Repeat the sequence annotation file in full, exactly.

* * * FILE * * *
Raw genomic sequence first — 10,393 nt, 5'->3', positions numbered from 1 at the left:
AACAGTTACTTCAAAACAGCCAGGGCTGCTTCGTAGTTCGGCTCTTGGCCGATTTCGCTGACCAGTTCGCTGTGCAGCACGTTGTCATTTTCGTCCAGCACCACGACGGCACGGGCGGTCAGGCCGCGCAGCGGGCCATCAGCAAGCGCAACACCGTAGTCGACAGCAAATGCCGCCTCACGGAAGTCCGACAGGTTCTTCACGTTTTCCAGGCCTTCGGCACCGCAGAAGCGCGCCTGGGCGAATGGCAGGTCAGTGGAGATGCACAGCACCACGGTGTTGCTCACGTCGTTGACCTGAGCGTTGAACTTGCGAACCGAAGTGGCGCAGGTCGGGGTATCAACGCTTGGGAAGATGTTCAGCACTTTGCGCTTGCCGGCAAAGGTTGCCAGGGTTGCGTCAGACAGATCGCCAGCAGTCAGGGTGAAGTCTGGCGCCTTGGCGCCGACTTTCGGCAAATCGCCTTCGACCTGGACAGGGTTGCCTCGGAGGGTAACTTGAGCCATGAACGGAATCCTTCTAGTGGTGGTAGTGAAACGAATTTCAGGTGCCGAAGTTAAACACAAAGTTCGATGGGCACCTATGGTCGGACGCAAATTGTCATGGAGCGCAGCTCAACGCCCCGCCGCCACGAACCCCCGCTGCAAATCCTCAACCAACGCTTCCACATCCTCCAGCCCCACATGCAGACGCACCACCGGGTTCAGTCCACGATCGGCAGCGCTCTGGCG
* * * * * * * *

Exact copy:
Raw genomic sequence first — 10,393 nt, 5'->3', positions numbered from 1 at the left:
AACAGTTACTTCAAAACAGCCAGGGCTGCTTCGTAGTTCGGCTCTTGGCCGATTTCGCTGACCAGTTCGCTGTGCAGCACGTTGTCATTTTCGTCCAGCACCACGACGGCACGGGCGGTCAGGCCGCGCAGCGGGCCATCAGCAAGCGCAACACCGTAGTCGACAGCAAATGCCGCCTCACGGAAGTCCGACAGGTTCTTCACGTTTTCCAGGCCTTCGGCACCGCAGAAGCGCGCCTGGGCGAATGGCAGGTCAGTGGAGATGCACAGCACCACGGTGTTGCTCACGTCGTTGACCTGAGCGTTGAACTTGCGAACCGAAGTGGCGCAGGTCGGGGTATCAACGCTTGGGAAGATGTTCAGCACTTTGCGCTTGCCGGCAAAGGTTGCCAGGGTTGCGTCAGACAGATCGCCAGCAGTCAGGGTGAAGTCTGGCGCCTTGGCGCCGACTTTCGGCAAATCGCCTTCGACCTGGACAGGGTTGCCTCGGAGGGTAACTTGAGCCATGAACGGAATCCTTCTAGTGGTGGTAGTGAAACGAATTTCAGGTGCCGAAGTTAAACACAAAGTTCGATGGGCACCTATGGTCGGACGCAAATTGTCATGGAGCGCAGCTCAACGCCCCGCCGCCACGAACCCCCGCTGCAAATCCTCAACCAACGCTTCCACATCCTCCAGCCCCACATGCAGACGCACCACCGGGTTCAGTCCACGATCGGCAGCGCTCTGGCG